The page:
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Eiko Shimojo, Chihiro Saegusa, Junghyun Park, Alexandra Souverneva, Shinsuke Shimojo; Attractiveness is leaky (1): Center and Surround. Journal of Vision 2010;10(7):274. doi: https://doi.org/10.1167/10.7.274.
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© ARVO (1962-2015); The Authors (2016-present)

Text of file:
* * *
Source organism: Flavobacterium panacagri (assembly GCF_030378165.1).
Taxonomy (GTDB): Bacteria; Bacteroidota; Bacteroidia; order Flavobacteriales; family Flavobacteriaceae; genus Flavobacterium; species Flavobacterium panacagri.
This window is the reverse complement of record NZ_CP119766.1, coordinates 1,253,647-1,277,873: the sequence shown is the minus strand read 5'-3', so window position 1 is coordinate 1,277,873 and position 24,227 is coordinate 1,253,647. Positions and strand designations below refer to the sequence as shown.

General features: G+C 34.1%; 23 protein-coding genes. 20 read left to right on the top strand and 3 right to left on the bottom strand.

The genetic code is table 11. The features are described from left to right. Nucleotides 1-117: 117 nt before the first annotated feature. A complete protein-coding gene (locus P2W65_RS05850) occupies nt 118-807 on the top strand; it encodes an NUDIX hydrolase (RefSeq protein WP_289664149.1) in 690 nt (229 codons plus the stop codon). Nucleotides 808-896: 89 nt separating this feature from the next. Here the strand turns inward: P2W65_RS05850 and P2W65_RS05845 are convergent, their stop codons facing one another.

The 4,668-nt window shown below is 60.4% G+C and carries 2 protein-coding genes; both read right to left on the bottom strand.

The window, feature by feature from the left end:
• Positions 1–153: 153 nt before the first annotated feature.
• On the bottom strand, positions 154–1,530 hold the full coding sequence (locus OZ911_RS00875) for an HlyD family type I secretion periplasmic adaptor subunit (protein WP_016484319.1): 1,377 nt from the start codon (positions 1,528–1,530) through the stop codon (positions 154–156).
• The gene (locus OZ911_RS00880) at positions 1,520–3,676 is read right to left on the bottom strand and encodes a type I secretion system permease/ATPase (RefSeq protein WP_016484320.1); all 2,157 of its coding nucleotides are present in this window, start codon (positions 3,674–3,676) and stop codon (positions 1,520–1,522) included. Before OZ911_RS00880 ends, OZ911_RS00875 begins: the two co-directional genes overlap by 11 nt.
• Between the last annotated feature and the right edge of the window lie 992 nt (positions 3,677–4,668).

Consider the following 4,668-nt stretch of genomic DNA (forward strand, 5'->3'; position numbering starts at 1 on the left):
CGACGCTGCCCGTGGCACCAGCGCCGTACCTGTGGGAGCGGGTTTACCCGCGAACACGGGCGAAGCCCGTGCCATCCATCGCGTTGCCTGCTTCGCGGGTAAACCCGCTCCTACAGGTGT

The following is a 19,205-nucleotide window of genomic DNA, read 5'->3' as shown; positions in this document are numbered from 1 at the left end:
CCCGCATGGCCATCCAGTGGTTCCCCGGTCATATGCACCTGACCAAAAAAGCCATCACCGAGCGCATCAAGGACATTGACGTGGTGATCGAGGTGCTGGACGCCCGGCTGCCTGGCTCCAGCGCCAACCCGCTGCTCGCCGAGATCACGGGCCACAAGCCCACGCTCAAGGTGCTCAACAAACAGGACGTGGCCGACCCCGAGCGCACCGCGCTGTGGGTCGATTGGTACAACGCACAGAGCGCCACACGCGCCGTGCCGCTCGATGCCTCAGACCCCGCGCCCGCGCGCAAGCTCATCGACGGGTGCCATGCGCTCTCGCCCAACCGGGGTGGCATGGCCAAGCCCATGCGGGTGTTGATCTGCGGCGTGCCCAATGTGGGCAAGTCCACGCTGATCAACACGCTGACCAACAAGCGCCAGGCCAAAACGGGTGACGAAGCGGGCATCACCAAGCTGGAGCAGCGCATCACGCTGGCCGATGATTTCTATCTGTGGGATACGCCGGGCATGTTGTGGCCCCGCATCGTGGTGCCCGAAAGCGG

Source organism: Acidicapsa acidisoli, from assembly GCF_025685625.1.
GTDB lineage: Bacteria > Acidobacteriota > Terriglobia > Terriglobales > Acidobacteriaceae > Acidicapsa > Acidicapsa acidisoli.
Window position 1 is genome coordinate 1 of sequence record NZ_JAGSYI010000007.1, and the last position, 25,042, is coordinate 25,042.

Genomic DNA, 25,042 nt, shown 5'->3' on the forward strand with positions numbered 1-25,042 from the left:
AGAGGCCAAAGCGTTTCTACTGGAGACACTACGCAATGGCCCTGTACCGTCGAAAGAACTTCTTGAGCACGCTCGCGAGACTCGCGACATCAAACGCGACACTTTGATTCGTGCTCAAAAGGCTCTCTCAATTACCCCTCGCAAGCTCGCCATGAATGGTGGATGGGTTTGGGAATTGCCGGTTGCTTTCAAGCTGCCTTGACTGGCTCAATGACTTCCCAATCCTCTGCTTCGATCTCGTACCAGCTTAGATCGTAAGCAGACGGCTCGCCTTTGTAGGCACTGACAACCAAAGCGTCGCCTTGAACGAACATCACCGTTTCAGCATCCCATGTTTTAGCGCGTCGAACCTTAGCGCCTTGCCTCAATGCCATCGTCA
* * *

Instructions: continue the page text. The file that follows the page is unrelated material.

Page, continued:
Repeated experience with a stimulus form a memory that affects preference decision in future. We have demonstrated that N(ovelty)/F(amiliarity) of a surrounding natural scene (NS) affects attractiveness of a central face (FC), even when the subjects neglected the surround NS (Shimojo, et al., VSS '09). To examine further how N and F interact between a center (task-relevant) stimulus and surrounding (task-irrelevant) stimuli, we prepared three new stimulus sets in which a central FC(, NS, or GF) is surrounded by four others (always in the same object category), and N/F of the center and the surround were manipulated independently. According to pre-ratings, the baseline attractiveness was matched between the center and the surround. The subjects performed two tasks in separate sessions: (1) to rate attractiveness of the central stimulus only, or (2) to rate attractiveness of the whole image. Eye movements were recorded (by EyeLink 2). The eye tracking results ensured the effectiveness of task instructions. Even when the subject focused on the attractiveness of the center only (in the task (1) above), it was implicitly affected by that of the surround modulated via memory. For example, attractiveness of the central new GF changed more positively across trials when the surround GF is new as opposed to old, which was however not true for the central old GF. More in general, there are significant interactions between the central (new/old) and the peripheral (new/old) conditions. Different factors, including (a) segregation of N/F across object categories (Shimojo, et al., VSS '07), (b) modulation of N/F due to task-dependent attention, and (c) implicit contagion of attractiveness from outside of attention, will be considered.
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